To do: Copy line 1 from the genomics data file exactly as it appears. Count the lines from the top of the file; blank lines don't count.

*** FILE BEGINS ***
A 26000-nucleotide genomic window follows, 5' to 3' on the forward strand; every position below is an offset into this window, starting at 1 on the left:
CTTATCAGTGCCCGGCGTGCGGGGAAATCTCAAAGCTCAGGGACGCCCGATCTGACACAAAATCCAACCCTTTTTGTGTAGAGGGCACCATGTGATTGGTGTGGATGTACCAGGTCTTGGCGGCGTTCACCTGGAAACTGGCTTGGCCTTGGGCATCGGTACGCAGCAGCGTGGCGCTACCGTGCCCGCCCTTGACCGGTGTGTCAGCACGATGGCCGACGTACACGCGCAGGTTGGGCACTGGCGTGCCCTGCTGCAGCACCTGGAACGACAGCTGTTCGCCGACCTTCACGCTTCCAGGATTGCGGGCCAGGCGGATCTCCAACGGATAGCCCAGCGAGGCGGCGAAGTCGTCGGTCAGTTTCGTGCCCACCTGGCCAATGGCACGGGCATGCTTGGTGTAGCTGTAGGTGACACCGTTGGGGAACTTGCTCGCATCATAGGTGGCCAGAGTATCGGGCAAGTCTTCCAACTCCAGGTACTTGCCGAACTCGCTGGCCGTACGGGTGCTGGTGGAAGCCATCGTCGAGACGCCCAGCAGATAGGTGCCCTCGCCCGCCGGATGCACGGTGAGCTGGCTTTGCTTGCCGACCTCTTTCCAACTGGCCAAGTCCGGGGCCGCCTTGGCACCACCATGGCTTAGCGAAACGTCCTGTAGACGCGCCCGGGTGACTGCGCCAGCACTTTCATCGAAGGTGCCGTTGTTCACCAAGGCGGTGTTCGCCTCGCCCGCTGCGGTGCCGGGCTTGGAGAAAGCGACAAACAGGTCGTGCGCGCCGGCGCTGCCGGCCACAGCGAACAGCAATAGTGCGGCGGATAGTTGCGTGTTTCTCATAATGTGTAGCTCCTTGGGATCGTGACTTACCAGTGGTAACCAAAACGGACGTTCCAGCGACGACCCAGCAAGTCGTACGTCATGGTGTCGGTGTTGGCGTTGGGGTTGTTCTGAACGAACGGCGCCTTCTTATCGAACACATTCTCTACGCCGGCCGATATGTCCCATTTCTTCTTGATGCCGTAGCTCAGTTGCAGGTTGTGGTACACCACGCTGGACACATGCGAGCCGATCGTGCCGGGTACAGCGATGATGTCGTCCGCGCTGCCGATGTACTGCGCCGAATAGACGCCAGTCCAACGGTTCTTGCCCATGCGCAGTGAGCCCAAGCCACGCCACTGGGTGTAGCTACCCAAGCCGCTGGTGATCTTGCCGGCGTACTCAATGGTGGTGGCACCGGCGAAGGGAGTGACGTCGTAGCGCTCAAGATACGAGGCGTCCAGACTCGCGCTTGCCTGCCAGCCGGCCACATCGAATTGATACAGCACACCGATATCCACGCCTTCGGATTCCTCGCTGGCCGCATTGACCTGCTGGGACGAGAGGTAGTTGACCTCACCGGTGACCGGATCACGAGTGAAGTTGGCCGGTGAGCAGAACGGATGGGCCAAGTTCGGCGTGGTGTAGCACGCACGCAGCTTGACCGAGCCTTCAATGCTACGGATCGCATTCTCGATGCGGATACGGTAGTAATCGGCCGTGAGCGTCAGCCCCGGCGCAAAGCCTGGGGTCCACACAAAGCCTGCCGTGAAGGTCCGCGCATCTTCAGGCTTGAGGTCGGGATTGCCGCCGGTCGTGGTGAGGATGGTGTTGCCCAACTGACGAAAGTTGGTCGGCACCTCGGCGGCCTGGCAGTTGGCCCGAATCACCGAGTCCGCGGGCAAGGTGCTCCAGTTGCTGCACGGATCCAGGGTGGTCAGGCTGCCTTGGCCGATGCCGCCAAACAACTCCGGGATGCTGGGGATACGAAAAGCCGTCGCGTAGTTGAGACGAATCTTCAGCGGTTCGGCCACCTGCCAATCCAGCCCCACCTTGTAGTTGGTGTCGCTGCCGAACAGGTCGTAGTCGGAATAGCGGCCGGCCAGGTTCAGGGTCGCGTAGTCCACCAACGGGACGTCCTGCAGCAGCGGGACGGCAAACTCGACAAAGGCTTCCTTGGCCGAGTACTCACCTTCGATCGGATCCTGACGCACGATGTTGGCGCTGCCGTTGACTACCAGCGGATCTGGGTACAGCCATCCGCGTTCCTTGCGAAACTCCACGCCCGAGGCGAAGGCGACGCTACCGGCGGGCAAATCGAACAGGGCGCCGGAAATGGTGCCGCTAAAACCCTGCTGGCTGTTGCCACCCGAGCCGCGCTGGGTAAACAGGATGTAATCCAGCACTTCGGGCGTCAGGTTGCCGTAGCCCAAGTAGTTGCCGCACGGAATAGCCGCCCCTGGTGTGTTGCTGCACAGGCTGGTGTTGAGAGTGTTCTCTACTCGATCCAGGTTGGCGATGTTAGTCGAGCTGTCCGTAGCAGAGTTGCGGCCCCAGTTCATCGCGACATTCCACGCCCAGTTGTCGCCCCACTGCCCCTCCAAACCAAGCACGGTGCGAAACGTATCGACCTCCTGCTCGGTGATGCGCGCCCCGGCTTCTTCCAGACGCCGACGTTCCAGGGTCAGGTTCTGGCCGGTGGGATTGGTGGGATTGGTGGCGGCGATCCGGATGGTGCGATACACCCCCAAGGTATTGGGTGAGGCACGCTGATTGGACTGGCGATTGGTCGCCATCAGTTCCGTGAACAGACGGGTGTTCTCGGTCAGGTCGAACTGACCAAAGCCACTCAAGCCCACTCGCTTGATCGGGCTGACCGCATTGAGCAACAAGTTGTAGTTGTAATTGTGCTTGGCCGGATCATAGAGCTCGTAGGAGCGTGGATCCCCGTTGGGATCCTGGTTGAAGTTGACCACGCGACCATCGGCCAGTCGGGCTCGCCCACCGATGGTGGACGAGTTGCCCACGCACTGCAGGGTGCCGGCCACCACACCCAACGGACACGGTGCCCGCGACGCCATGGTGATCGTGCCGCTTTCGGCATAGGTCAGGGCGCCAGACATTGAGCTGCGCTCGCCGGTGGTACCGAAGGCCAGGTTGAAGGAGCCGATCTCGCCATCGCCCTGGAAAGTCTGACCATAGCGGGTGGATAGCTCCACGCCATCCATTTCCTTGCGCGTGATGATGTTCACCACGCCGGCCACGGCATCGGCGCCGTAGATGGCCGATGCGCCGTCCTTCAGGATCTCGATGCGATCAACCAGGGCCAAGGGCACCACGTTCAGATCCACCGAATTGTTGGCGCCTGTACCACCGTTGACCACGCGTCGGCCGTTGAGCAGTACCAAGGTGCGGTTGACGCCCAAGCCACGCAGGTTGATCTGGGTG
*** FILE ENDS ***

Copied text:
A 26000-nucleotide genomic window follows, 5' to 3' on the forward strand; every position below is an offset into this window, starting at 1 on the left: